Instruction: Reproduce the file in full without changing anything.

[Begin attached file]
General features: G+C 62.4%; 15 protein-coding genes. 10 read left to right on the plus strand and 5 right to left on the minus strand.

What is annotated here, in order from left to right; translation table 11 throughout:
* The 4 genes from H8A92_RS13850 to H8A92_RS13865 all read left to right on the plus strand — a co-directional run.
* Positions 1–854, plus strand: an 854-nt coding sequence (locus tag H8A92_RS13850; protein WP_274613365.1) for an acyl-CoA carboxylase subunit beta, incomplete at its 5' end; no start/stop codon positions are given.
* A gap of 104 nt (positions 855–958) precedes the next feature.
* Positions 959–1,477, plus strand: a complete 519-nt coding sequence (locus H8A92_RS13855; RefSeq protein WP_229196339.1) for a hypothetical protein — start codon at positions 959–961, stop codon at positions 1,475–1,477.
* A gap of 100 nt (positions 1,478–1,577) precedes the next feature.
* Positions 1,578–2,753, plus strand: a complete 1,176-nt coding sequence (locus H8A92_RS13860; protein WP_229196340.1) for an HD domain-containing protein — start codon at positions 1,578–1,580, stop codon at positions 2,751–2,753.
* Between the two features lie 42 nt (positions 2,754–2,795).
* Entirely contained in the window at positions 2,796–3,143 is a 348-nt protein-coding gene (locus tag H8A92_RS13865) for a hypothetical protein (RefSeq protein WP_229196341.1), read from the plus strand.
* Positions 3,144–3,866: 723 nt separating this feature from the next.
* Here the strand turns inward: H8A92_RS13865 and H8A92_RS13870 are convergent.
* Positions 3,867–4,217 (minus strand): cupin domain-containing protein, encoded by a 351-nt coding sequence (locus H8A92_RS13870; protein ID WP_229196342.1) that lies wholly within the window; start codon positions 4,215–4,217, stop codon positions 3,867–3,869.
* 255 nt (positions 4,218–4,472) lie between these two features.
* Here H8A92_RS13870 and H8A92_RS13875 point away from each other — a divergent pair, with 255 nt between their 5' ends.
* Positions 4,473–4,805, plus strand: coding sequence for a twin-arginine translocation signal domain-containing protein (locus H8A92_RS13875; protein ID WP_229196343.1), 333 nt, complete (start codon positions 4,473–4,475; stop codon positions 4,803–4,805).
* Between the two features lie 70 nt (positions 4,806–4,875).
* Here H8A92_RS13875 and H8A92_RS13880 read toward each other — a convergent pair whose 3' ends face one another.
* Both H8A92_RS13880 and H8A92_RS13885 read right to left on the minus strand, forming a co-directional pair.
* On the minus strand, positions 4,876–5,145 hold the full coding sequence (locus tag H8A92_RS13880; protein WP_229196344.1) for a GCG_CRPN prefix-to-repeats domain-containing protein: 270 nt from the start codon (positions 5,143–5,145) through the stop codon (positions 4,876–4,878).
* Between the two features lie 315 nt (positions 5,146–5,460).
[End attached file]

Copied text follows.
General features: G+C 62.4%; 15 protein-coding genes. 10 read left to right on the plus strand and 5 right to left on the minus strand.

What is annotated here, in order from left to right; translation table 11 throughout:
* The 4 genes from H8A92_RS13850 to H8A92_RS13865 all read left to right on the plus strand — a co-directional run.
* Positions 1–854, plus strand: an 854-nt coding sequence (locus tag H8A92_RS13850; protein WP_274613365.1) for an acyl-CoA carboxylase subunit beta, incomplete at its 5' end; no start/stop codon positions are given.
* A gap of 104 nt (positions 855–958) precedes the next feature.
* Positions 959–1,477, plus strand: a complete 519-nt coding sequence (locus H8A92_RS13855; RefSeq protein WP_229196339.1) for a hypothetical protein — start codon at positions 959–961, stop codon at positions 1,475–1,477.
* A gap of 100 nt (positions 1,478–1,577) precedes the next feature.
* Positions 1,578–2,753, plus strand: a complete 1,176-nt coding sequence (locus H8A92_RS13860; protein WP_229196340.1) for an HD domain-containing protein — start codon at positions 1,578–1,580, stop codon at positions 2,751–2,753.
* Between the two features lie 42 nt (positions 2,754–2,795).
* Entirely contained in the window at positions 2,796–3,143 is a 348-nt protein-coding gene (locus tag H8A92_RS13865) for a hypothetical protein (RefSeq protein WP_229196341.1), read from the plus strand.
* Positions 3,144–3,866: 723 nt separating this feature from the next.
* Here the strand turns inward: H8A92_RS13865 and H8A92_RS13870 are convergent.
* Positions 3,867–4,217 (minus strand): cupin domain-containing protein, encoded by a 351-nt coding sequence (locus H8A92_RS13870; protein ID WP_229196342.1) that lies wholly within the window; start codon positions 4,215–4,217, stop codon positions 3,867–3,869.
* 255 nt (positions 4,218–4,472) lie between these two features.
* Here H8A92_RS13870 and H8A92_RS13875 point away from each other — a divergent pair, with 255 nt between their 5' ends.
* Positions 4,473–4,805, plus strand: coding sequence for a twin-arginine translocation signal domain-containing protein (locus H8A92_RS13875; protein ID WP_229196343.1), 333 nt, complete (start codon positions 4,473–4,475; stop codon positions 4,803–4,805).
* Between the two features lie 70 nt (positions 4,806–4,875).
* Here H8A92_RS13875 and H8A92_RS13880 read toward each other — a convergent pair whose 3' ends face one another.
* Both H8A92_RS13880 and H8A92_RS13885 read right to left on the minus strand, forming a co-directional pair.
* On the minus strand, positions 4,876–5,145 hold the full coding sequence (locus tag H8A92_RS13880; protein WP_229196344.1) for a GCG_CRPN prefix-to-repeats domain-containing protein: 270 nt from the start codon (positions 5,143–5,145) through the stop codon (positions 4,876–4,878).
* Between the two features lie 315 nt (positions 5,146–5,460).